Pitot-Static Systems

Pitot-Static Systems Basic for flight By Jim Sparks March 2000 Air is one of the basics needed to support life. In fact for most of us, it is also the basis for our profession. After all, without air, there would be no aircraft...

Later technology introduced TeflonĀ® and plastic lines and fittings. Plastic tubing, although durable, may not possess the same heat resistance as metal lines. In the event the plastic should come in contact with some type of electronic component that produces heat, significant damage or even failure could result. Just like rigid plumbing, flexible tubes are prone to damage if proper bend radius is not properly observed.

Appropriate documentation should always be referenced prior to conducting maintenance. Correct techniques must be utilized during disassembly and re-assembly to prevent damage. In a non-pressurized aircraft, the integrity of static lines may not be a significant issue as cabin inside pressure is essentially the same as outside. A proof test of the plumbing is required per FAR Part 23.1325 and for non-pressurized aircraft, the static system should have a suction applied that will lift a column of mercury approximately one inch. This is equivalent to a reading on the altimeter of about 1,000 feet above present field elevation. Then, after one minute without additional suction, the column of Mercury should not drop more than ten percent (that is about 100 feet on the altimeter).

In an aircraft with a pressurized cabin, the testing is a bit more stringent. The static system has to be tested at a pressure differential equivalent to the cabin maximum differential pressure. An aircraft that has a differential of around eight pounds per square inch can typically maintain a sea-level cabin up to an altitude of 23,000 feet.

In this case, the static system would have its pressure adjusted to equal an altitude of 23,000. With the suction removed, leakage should be less than two percent of the testing altitude or 100 feet, whichever is greater. The aforementioned tests are part of the certification process and should not be substituted for testing procedures called out in specific aircraft maintenance manuals. They are however, a good way to validate the integrity of the plumbing.

Each airspeed indicating system must also be calibrated. United States FAR 23.1323 provides a guideline for determining system error. In this case, three percent of calibrated airspeed or up to five knots is considered acceptable. Defects in plumbing, such as those discussed earlier, can create unacceptable system errors.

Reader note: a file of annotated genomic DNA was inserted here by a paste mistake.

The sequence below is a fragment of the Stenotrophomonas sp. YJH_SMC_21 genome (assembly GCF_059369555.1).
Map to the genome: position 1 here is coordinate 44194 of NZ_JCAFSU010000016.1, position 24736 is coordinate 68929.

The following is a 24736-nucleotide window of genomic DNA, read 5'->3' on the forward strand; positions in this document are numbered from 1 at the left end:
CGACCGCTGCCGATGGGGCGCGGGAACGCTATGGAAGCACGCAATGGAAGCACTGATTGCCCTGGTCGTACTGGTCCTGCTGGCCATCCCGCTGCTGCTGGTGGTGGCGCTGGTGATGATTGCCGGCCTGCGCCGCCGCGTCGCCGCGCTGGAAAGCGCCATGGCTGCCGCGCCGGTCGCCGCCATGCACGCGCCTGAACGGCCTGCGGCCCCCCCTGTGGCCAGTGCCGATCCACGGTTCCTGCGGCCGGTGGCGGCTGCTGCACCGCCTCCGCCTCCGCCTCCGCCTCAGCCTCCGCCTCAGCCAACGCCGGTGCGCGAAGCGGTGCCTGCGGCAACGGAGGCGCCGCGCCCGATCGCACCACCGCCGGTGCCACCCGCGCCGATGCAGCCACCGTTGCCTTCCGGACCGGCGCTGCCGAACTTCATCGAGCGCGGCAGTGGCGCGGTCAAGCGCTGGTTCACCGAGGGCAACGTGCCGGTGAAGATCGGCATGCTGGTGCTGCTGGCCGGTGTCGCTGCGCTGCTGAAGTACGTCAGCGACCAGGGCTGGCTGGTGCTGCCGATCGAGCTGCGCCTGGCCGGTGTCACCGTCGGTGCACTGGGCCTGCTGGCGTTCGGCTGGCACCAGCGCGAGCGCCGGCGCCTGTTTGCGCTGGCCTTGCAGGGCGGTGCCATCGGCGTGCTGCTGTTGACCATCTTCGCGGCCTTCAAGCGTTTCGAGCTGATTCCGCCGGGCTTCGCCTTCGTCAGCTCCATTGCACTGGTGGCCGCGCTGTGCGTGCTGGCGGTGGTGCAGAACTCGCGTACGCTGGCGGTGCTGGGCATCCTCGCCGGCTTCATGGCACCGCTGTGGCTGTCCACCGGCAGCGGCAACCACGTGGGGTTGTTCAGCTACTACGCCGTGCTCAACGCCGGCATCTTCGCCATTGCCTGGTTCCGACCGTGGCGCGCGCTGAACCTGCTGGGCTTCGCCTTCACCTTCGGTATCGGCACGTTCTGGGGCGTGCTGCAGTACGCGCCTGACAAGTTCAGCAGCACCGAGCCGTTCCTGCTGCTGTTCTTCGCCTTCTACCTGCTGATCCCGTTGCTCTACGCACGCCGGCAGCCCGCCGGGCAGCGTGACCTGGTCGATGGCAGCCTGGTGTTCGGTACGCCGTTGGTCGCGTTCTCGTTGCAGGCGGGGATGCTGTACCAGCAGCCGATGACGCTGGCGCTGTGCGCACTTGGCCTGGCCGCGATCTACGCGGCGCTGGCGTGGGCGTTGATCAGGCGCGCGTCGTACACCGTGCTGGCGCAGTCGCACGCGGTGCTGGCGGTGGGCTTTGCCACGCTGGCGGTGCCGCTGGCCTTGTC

Neither snow, nor rain, nor heat
Pitot systems installed on aircraft certified for Instrument Flight Rules (IFR)are required to have some provision to prevent ice formation in the sensor as well as provide moisture drainage. In some cases, aircraft flying in intense rainstorms may encounter situations where the pitot tubes ingest significant amounts of water. Often, the wattage of the pitot tube heating element may be determined not only on the ability to prevent ice build-up, but also to be able to help relieve water saturation. In all cases, caution should be exercised when operating the heating circuits as personal injury or physical probe damage can result.

A moisture-laden pitot-static system can also result if the aircraft is washed without using specifically designed protective covers for all air data inlets. These covers should be frequently inspected to verify proper fit and function as damaged covers could promote rather than prevent the flow of water into the air data system.

One result of excess water ingress in a pitot system may be that freezing temperatures might cause obstructed airflow. This would result in the airspeed indicator having a constant pressure available even though the aircraft speed may change significantly. Although most aircraft manufacturers install moisture drains in air data systems, they might not be in the exact location where moisture may accumulate under all circumstances.

An effective method of moisture removal is to disconnect all components attached to the system and cap the lines. Introduce very low pressure nitrogen, then slightly loosen the caps to allow a slight flow, with the majority of the nitrogen exiting through the pitot or static ports. By allowing a constant flow for up to 15 minutes, the majority of moisture can be evacuated.

Another common fault is air data system leakage. Should the leak occur within the cabin of a pressurized aircraft, the altitude will often appear lower than actual and the error will vary with both cabin pressure differential and aircraft altitude.

We Recommend

  • Article
    Air: The Primordial Element

    Air: The Primordial Element

  • Article

    Pitot-static systems

    Pitot-static systems Deceivingly simple By Greg Napert March 1999 Although the pitot-static system of an aircraft is not the most complex, it is one of the most important systems on...

  • Article

    RVSM: Doubling the number of aircraft will affect us all

    RVSM Doubling the number of aircraft will affect us all By Jim Sparks Reduced Vertical Separation Minimums (RVSM) is getting significant attention these days.Until recent years...

  • Article

    Every Two Years

    Every Two Years FAR 91.411 and 91.413 testing requirements By Jim Sparks May/June 2001 It comes with the same surefootedness as the tax collector, but with a somewhat reduced...